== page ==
LP Edition of 400. FTR Orange Vinyl Edition. Co-Released with Rocket Recordings
Here we have the third solo LP by London’s Alison Cotton, following on previous successes, All Quiet at the Ancient Theatre and Only Darkness Now. And as with each of Cotton’s projects it is a stylistic advance as well as another example of her dark signature sound.
Alison’s work with bands is well documented by recordings with Saloon, 18th Day of May, Trimdon Grange Explosion, and her current, ecstatic folk/psych duo, The Left Outsides. But her solo recordings always seem a bit more experimental in terms of song structure and musical texture, as the six tracks on The Portrait You Painted of Me clearly demonstrate. The touchstones of her sound are viola, harmonium and voice, but these are merged together in all sorts of different ways, creating a rich and thoroughly artastic suite of songs.
“Mumurations Over the Moor,” is a wordless piece of layered vocals, drifting like fog towards a sunset over the green undulations of Northeast England (from whence she hails.) “The Last Wooden Ship” evokes the shipyards of Sunderland using droning harmonium and viola lines, laced with piano and percussion events, while her voice calls out like one of Tim Buckley’s Sirens urging listeners to a rocky demise. “I Buried the Candlesticks” has a haunted, traditional feel with its dolorously folky viola melody laid across a thick carpet harmonium, and small bursts of percussion that sound like cannonade heard through the thick cold walls of a castle in winter. “That Tunnel Underground Seemed Neverending” is a musical vision of Northumberland’s mining culture at the dawn of the 20th Century — labyrinthine, subterranean, dimmer than night. “Violet May,” the only “song” on the album, was inspired by a trip to Vita Sackville-West’s Sissinghurst Castle. Its plot deals with a reclusive artist who has forsaken all else for a life of solitary creation in her tower. The structure and sound, make me think of a post-modern approach to lyrical concerns dealt with by folk singers of the British ’60s, but the actual arrangement is closer to something John Cale might have done with Nico on The Marble Index. And finally we have “17th November 1962,” inspired by nearly forgotten memories of disaster with a fishing boat, a storm and an ill-fated rescue attempt. The song (and album) ends with what sounds like a forlorn foghorn cutting across waves of night with Alison’s voice again evoking the Sirens.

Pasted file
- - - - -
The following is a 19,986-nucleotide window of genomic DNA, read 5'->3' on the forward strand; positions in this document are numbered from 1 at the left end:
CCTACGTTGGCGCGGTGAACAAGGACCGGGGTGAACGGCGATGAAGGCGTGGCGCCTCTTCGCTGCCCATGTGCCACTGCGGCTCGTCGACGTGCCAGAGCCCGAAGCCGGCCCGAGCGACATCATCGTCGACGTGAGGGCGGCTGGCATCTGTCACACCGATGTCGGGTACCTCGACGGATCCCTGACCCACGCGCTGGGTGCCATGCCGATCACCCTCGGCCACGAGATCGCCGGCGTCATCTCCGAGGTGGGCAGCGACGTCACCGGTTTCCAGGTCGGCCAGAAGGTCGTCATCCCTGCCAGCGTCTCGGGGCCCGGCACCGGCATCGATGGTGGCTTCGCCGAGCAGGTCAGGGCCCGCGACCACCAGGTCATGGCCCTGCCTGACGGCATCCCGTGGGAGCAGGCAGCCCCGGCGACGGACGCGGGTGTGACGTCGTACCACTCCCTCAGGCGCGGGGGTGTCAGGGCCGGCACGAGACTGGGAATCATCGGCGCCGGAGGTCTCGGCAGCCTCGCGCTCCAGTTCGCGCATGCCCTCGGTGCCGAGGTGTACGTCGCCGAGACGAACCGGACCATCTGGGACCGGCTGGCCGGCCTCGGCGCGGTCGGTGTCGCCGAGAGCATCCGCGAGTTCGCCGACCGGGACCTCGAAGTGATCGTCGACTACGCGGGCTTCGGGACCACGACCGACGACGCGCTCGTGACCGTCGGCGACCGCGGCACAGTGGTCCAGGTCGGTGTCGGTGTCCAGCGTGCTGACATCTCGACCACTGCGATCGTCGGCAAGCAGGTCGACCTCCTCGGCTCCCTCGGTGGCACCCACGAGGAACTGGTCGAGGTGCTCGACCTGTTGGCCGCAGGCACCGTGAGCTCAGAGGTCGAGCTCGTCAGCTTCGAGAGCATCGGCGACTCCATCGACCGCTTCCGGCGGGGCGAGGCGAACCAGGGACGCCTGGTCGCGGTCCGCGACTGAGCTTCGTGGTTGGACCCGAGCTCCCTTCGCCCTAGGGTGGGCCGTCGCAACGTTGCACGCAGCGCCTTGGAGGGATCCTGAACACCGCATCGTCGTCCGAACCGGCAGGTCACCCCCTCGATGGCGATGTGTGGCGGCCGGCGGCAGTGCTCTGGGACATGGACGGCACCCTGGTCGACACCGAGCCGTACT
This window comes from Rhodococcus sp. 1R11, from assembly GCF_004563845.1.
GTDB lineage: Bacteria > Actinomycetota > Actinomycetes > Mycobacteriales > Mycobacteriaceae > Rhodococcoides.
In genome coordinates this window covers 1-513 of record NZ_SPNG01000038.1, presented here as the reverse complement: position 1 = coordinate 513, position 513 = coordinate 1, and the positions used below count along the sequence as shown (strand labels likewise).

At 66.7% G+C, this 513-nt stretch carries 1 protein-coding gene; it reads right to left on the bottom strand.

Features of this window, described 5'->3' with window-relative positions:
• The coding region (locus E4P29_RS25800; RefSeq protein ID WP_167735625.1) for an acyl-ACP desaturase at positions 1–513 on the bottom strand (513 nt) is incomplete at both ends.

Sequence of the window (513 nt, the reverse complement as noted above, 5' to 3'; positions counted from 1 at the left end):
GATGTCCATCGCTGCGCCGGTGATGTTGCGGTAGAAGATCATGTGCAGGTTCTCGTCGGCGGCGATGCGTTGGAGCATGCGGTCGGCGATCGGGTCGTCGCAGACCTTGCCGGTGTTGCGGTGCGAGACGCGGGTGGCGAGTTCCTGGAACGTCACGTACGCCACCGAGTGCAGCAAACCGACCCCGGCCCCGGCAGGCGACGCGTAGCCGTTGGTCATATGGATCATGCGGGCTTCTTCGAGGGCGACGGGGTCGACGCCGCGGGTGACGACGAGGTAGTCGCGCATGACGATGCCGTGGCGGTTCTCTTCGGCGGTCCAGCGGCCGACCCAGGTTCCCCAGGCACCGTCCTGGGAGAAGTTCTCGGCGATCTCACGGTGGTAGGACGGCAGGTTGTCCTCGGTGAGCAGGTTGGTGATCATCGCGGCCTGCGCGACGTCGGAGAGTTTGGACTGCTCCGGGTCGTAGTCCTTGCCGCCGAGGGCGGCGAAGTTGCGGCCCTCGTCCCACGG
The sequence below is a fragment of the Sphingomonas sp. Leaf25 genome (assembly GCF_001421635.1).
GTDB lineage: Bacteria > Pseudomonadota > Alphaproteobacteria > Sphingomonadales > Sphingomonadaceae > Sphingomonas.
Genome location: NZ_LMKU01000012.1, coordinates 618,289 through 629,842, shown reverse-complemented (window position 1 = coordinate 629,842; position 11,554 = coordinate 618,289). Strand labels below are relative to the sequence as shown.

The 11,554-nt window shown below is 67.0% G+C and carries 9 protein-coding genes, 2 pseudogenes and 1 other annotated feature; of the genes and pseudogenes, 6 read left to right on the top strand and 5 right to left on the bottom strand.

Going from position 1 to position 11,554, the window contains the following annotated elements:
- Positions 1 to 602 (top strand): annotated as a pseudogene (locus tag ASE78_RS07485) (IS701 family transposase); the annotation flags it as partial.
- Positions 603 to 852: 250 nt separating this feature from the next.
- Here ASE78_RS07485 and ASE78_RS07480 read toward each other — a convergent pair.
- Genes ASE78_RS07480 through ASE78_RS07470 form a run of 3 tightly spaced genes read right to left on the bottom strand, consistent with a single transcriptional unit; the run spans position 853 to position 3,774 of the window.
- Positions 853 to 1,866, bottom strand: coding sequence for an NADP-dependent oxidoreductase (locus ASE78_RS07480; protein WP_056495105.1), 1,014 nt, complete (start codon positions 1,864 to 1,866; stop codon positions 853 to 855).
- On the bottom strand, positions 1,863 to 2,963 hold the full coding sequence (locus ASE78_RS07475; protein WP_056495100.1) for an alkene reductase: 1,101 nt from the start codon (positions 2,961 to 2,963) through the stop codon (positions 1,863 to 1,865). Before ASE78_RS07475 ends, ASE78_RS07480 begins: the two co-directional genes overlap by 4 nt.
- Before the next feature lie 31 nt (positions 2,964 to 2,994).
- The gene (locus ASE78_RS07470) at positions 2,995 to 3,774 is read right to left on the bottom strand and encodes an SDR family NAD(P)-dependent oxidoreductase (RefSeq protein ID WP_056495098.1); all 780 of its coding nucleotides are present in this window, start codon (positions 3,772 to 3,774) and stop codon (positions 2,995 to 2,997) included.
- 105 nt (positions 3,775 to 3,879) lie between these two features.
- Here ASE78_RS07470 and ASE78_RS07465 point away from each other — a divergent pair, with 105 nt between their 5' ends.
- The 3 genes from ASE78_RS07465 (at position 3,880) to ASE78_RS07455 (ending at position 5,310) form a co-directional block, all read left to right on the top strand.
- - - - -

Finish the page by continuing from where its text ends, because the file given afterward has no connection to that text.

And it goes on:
Damn, what a good spin.
As with its predecessors, The Portrait You Painted of Me was recorded at home in London, beautifully produced by Alison’s partner, Mark Nicholas. She expressed concern at one point that the album might be a little too heavy in spots for some listeners, but that is a canard. I think one of the main things people relish about Alison’s solo work is exactly the somber, exquisite melancholy she creates. This is some serious and remarkable stuff.
–Byron Coley, 2022